Ridley Scott’s epic Napoleon hits theaters on November 22, but the review embargo for the film broke on Tuesday night and the initial response from critics was largely positive.
Written by David Scarpa, the lush historical film, which lasts over two hours and 38 minutes, stars Oscar winner Joaquin Phoenix as the French military commander and later despot Napoleon Bonaparte and Vanessa Kirby as his consort, Empress Joséphine. The film charts Bonaparte’s meteoric rise from a lowly artillery commander to Napoleon I, Emperor of France, and includes notable military battles such as the battles of Austerlitz and Waterloo.
Among the first reviews, Napoleon is praised for its epic scale, especially the battle scenes that make the film a worthy theatrical experience. Critics also praised Scott for his ambition to tell Bonaparte’s diverse story. There was also praise for the performances of Phoenix and Kirby. Some critics took issue with the film’s length and felt that Scott’s direction may have been a bit bloated.
From Tuesday evening Napoleon‘s Rotten Tomatoes score was 78 percent from 27 reviews and 70 percent on Metacritic from 19 reviews.
Napoleon is from Apple Original Films and Sony Pictures. The film will be released theatrically on November 22 by Sony Pictures and will stream on Apple TV+ at a later date.
Below are key excerpts from some of the most prominent early reviews.
In a mixed review, The Hollywood ReporterThat’s what David Rooney wrote Napoleon, “For all its power and atmosphere and robustly choreographed battles, this is a sprawling historical tapestry that’s too vast to remain compelling, especially when the focus veers away from the central couple.” Rooney added that “while Scott can be praised for his ambition, neither he nor Scarpa manage to build those many plot pieces into a flowing story.”
In his glowing five-star review in the Guardian, Peter Bradshaw wrote that the film is “a wonderfully insinuating portrayal of Joaquin Phoenix’s doomed emperor, whose mocking face matches the frame of a bicorne hat and a cheerful tricolor cockade.” Bradshaw praised the film’s scope and Scott leaned on spectacle, writing that the director “does not engage the audience with metaphysical meaning and certainly does not withhold the old-fashioned pleasures of spectacle and excitement.”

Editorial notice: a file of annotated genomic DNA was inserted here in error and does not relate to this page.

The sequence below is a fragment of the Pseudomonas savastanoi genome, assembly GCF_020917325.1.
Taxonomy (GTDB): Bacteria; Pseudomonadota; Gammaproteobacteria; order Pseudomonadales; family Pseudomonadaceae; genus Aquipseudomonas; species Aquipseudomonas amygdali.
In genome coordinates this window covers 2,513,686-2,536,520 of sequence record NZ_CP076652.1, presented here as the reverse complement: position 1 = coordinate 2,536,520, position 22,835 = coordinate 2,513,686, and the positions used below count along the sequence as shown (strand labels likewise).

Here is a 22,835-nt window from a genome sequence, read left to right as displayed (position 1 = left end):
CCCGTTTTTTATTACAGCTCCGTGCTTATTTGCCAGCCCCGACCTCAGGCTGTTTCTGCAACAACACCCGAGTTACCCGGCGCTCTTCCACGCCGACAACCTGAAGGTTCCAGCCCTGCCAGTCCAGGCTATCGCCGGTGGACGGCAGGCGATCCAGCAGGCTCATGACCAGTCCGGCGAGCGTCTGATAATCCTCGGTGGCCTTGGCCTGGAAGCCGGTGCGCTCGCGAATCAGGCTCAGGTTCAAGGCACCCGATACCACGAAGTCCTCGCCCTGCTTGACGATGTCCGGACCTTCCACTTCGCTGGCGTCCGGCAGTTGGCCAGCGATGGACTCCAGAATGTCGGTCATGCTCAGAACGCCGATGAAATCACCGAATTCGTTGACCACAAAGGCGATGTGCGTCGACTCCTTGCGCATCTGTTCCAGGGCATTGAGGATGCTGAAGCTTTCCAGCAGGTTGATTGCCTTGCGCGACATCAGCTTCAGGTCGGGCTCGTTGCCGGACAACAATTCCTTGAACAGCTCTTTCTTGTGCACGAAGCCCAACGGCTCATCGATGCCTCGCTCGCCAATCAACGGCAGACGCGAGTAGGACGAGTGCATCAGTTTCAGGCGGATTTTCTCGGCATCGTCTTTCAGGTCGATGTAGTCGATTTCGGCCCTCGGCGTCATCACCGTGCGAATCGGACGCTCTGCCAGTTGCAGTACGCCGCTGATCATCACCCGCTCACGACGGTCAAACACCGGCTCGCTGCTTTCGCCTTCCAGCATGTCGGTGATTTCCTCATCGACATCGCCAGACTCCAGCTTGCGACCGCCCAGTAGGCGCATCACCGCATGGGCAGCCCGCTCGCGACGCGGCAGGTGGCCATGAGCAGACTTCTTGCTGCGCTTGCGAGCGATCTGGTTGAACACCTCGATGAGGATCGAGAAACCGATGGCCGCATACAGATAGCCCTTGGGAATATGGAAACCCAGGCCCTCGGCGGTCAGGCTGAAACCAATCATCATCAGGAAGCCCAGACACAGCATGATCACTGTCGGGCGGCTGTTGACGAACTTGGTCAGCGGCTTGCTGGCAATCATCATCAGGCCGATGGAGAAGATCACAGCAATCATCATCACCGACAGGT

from IndieWire David Ehrlich was mostly pleased with the film and thought that Napoleon worked better as a comedy than a historical epic, given the film’s string of laugh-out-loud moments. “A tantalizing character study, buried in a riveting epic that begins like a house on fire before stumbling through the climactic years of its subject’s life with all the grace and determination of the Austrian army trying to escape Austerlitz. ‘Napoleon’ works best when it says: the French emperor for filth, which he does early and often.”
Catherine Bray, to enrol Empire magazinealso found Napoleon Worthwhile and described the film as “a historical epic that constantly looks for subtle ways to subvert historical epics.” “Scott’s take on Napoleon is remarkably dry: a funny, idiosyncratic close-up of the man, rather than a broader, all-encompassing account,” Bray writes.
Less fascinated was critic Brian Tallerico who writes in his review on RogerEbert.com That Napoleon is “a series of accomplished battle sequences looking for a better film to tie them together.” Tallerico is another to dispute the film’s scope, writing that “one of the problems is that David Scarpa’s script tries to pack a lot of life into the running time of a single film.”
Uproxx‘s Mike Ryan is another critic which emphasizes the comedic aspect of the “surprisingly hilarious” film Napoleon. “I can’t take credit for this observation, but a friend of mine who saw the movie said, ‘It’s like watching Tim Robinson play Napoleon,’ and this is quite factual. Oh, make no mistake, this is by design,” Ryan wrote, adding, “This is not my way of saying Napoleon is bad. It’s now honestly one of my favorite films of the year – a film that, before I saw it, seemed a little too stoic and ‘important’. Instead, I probably laughed harder during this movie than during any new movie this year. And the laugh is genuine and intentional.
BBC critic Nicholas Barber was fascinated by the spectacular battle scenes and the many spicy vignettes and wrote that Napoleon is “an awe-inspiring achievement, although it may give you a greater appreciation of Scott’s leadership qualities than of Napoleon’s.” Barber writes that “the film serves as a great summary of Napoleon’s career, a beautifully illustrated Wikipedia page ticking off most of the major events of his adult life.”
To write for Total movieJordan Farley felt that Napoleon is one of Scott’s “best features in almost twenty years.” Farley writes that “the film can feel as if it is in a race to squeeze everything in, while the essential politics unfolding on the fringes and in backrooms are never as gripping as when Napoleon and Josephine’s deeply unhealthy relationship unfolds is playing.”